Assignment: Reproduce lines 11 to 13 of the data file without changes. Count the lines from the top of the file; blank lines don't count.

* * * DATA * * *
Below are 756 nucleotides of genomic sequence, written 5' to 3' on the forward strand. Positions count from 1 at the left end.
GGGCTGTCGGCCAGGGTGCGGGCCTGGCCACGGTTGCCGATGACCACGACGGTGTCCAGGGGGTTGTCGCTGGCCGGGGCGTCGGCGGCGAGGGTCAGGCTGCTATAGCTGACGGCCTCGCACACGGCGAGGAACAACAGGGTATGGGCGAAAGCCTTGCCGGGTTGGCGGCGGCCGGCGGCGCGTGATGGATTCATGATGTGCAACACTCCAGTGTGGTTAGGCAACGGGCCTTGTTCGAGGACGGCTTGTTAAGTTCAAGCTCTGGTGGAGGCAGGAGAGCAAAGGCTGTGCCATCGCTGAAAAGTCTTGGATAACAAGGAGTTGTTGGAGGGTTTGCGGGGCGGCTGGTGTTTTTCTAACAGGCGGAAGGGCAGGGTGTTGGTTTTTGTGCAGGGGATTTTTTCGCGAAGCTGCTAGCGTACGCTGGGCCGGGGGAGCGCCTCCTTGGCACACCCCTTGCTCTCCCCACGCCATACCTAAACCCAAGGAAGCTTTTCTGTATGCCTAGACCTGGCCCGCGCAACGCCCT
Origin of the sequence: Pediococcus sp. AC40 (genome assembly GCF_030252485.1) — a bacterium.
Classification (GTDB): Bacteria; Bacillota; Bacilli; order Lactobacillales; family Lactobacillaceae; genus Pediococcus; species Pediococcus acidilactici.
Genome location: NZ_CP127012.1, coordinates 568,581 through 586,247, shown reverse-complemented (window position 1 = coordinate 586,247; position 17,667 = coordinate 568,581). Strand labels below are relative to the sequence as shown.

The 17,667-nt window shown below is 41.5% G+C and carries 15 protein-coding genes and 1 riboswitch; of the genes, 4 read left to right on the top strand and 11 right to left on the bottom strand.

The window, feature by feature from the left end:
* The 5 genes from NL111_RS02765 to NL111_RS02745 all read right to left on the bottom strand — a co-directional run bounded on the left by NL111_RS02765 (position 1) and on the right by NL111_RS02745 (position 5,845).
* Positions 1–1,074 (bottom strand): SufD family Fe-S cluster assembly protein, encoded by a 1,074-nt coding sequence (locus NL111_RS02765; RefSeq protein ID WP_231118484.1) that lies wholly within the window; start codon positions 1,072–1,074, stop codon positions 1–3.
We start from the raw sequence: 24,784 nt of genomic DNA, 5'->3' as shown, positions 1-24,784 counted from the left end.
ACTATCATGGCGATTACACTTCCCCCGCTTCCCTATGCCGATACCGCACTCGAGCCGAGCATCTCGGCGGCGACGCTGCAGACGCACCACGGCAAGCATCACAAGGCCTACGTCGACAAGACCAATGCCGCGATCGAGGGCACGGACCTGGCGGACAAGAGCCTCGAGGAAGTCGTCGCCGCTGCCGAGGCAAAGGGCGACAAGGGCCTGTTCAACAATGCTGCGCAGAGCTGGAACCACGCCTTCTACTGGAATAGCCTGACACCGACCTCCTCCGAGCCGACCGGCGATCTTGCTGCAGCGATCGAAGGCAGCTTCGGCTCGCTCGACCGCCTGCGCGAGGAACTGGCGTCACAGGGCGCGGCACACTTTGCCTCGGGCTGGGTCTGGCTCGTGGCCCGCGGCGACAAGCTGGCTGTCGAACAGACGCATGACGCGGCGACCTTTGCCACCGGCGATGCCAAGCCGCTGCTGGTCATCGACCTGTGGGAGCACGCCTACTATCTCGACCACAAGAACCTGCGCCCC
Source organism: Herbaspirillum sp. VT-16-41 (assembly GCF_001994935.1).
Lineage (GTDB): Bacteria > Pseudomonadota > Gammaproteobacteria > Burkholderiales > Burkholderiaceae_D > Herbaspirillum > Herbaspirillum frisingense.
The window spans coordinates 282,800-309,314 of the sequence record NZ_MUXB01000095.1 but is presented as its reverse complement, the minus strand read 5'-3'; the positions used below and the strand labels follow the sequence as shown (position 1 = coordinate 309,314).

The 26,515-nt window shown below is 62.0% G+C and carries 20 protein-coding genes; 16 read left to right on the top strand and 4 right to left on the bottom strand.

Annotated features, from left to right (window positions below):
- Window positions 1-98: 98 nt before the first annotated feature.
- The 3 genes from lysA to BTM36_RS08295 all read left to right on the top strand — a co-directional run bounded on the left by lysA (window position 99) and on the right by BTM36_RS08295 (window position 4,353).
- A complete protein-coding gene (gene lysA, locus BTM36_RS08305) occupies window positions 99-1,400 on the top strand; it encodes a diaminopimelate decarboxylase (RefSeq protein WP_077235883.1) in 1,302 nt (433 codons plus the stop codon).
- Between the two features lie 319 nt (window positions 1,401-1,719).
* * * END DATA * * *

ACTATCATGGCGATTACACTTCCCCCGCTTCCCTATGCCGATACCGCACTCGAGCCGAGCATCTCGGCGGCGACGCTGCAGACGCACCACGGCAAGCATCACAAGGCCTACGTCGACAAGACCAATGCCGCGATCGAGGGCACGGACCTGGCGGACAAGAGCCTCGAGGAAGTCGTCGCCGCTGCCGAGGCAAAGGGCGACAAGGGCCTGTTCAACAATGCTGCGCAGAGCTGGAACCACGCCTTCTACTGGAATAGCCTGACACCGACCTCCTCCGAGCCGACCGGCGATCTTGCTGCAGCGATCGAAGGCAGCTTCGGCTCGCTCGACCGCCTGCGCGAGGAACTGGCGTCACAGGGCGCGGCACACTTTGCCTCGGGCTGGGTCTGGCTCGTGGCCCGCGGCGACAAGCTGGCTGTCGAACAGACGCATGACGCGGCGACCTTTGCCACCGGCGATGCCAAGCCGCTGCTGGTCATCGACCTGTGGGAGCACGCCTACTATCTCGACCACAAGAACCTGCGCCCC
Source organism: Herbaspirillum sp. VT-16-41 (assembly GCF_001994935.1).
Lineage (GTDB): Bacteria > Pseudomonadota > Gammaproteobacteria > Burkholderiales > Burkholderiaceae_D > Herbaspirillum > Herbaspirillum frisingense.